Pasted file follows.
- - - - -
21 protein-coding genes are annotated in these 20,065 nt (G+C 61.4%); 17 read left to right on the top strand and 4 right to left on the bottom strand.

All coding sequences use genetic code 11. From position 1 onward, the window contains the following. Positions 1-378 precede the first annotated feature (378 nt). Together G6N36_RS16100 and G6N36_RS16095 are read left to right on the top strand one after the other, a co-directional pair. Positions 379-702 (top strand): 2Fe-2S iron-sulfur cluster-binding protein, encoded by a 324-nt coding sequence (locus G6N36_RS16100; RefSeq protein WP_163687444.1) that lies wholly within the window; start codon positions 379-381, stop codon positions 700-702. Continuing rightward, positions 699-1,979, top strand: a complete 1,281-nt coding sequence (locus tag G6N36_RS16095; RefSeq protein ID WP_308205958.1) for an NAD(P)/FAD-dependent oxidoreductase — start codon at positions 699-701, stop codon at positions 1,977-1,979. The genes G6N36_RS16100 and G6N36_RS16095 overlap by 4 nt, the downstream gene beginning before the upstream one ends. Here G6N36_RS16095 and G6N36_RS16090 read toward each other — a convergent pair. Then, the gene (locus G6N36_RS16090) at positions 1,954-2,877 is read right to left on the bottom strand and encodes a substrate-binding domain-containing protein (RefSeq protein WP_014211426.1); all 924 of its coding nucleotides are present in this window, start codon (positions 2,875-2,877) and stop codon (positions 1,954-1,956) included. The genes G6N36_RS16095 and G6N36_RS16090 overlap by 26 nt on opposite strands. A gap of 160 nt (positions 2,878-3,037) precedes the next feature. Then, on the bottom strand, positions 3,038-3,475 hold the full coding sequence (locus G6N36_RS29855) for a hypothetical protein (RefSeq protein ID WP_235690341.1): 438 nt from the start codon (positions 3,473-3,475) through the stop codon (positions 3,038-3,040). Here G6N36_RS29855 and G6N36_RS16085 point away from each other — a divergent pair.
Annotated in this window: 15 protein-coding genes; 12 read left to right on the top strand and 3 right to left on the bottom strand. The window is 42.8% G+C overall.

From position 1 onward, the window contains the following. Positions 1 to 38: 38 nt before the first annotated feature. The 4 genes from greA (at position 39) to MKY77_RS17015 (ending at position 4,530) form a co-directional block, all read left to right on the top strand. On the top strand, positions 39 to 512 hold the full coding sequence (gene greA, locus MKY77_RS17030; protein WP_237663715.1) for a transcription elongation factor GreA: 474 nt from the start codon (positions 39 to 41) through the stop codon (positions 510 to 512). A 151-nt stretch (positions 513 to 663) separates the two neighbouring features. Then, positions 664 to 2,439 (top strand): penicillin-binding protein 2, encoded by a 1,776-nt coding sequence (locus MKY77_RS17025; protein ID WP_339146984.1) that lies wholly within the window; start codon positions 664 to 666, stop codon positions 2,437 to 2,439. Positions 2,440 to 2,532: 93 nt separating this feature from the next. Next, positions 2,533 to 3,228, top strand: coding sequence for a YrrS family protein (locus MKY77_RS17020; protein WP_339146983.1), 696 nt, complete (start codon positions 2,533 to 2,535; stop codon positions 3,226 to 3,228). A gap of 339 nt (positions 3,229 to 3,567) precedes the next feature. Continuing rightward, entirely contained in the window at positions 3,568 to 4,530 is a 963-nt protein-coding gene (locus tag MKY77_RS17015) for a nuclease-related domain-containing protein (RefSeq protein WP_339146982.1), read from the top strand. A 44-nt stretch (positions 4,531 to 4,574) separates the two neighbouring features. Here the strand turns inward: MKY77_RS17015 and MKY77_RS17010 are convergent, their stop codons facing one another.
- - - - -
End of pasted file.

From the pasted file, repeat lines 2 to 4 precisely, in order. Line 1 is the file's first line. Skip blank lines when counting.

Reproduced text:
All coding sequences use genetic code 11. From position 1 onward, the window contains the following. Positions 1-378 precede the first annotated feature (378 nt). Together G6N36_RS16100 and G6N36_RS16095 are read left to right on the top strand one after the other, a co-directional pair. Positions 379-702 (top strand): 2Fe-2S iron-sulfur cluster-binding protein, encoded by a 324-nt coding sequence (locus G6N36_RS16100; RefSeq protein WP_163687444.1) that lies wholly within the window; start codon positions 379-381, stop codon positions 700-702. Continuing rightward, positions 699-1,979, top strand: a complete 1,281-nt coding sequence (locus tag G6N36_RS16095; RefSeq protein ID WP_308205958.1) for an NAD(P)/FAD-dependent oxidoreductase — start codon at positions 699-701, stop codon at positions 1,977-1,979. The genes G6N36_RS16100 and G6N36_RS16095 overlap by 4 nt, the downstream gene beginning before the upstream one ends. Here G6N36_RS16095 and G6N36_RS16090 read toward each other — a convergent pair. Then, the gene (locus G6N36_RS16090) at positions 1,954-2,877 is read right to left on the bottom strand and encodes a substrate-binding domain-containing protein (RefSeq protein WP_014211426.1); all 924 of its coding nucleotides are present in this window, start codon (positions 2,875-2,877) and stop codon (positions 1,954-1,956) included. The genes G6N36_RS16095 and G6N36_RS16090 overlap by 26 nt on opposite strands. A gap of 160 nt (positions 2,878-3,037) precedes the next feature. Then, on the bottom strand, positions 3,038-3,475 hold the full coding sequence (locus G6N36_RS29855) for a hypothetical protein (RefSeq protein ID WP_235690341.1): 438 nt from the start codon (positions 3,473-3,475) through the stop codon (positions 3,038-3,040). Here G6N36_RS29855 and G6N36_RS16085 point away from each other — a divergent pair.
Annotated in this window: 15 protein-coding genes; 12 read left to right on the top strand and 3 right to left on the bottom strand. The window is 42.8% G+C overall.

From position 1 onward, the window contains the following. Positions 1 to 38: 38 nt before the first annotated feature. The 4 genes from greA (at position 39) to MKY77_RS17015 (ending at position 4,530) form a co-directional block, all read left to right on the top strand. On the top strand, positions 39 to 512 hold the full coding sequence (gene greA, locus MKY77_RS17030; protein WP_237663715.1) for a transcription elongation factor GreA: 474 nt from the start codon (positions 39 to 41) through the stop codon (positions 510 to 512). A 151-nt stretch (positions 513 to 663) separates the two neighbouring features. Then, positions 664 to 2,439 (top strand): penicillin-binding protein 2, encoded by a 1,776-nt coding sequence (locus MKY77_RS17025; protein ID WP_339146984.1) that lies wholly within the window; start codon positions 664 to 666, stop codon positions 2,437 to 2,439. Positions 2,440 to 2,532: 93 nt separating this feature from the next. Next, positions 2,533 to 3,228, top strand: coding sequence for a YrrS family protein (locus MKY77_RS17020; protein WP_339146983.1), 696 nt, complete (start codon positions 2,533 to 2,535; stop codon positions 3,226 to 3,228). A gap of 339 nt (positions 3,229 to 3,567) precedes the next feature. Continuing rightward, entirely contained in the window at positions 3,568 to 4,530 is a 963-nt protein-coding gene (locus tag MKY77_RS17015) for a nuclease-related domain-containing protein (RefSeq protein WP_339146982.1), read from the top strand. A 44-nt stretch (positions 4,531 to 4,574) separates the two neighbouring features. Here the strand turns inward: MKY77_RS17015 and MKY77_RS17010 are convergent, their stop codons facing one another.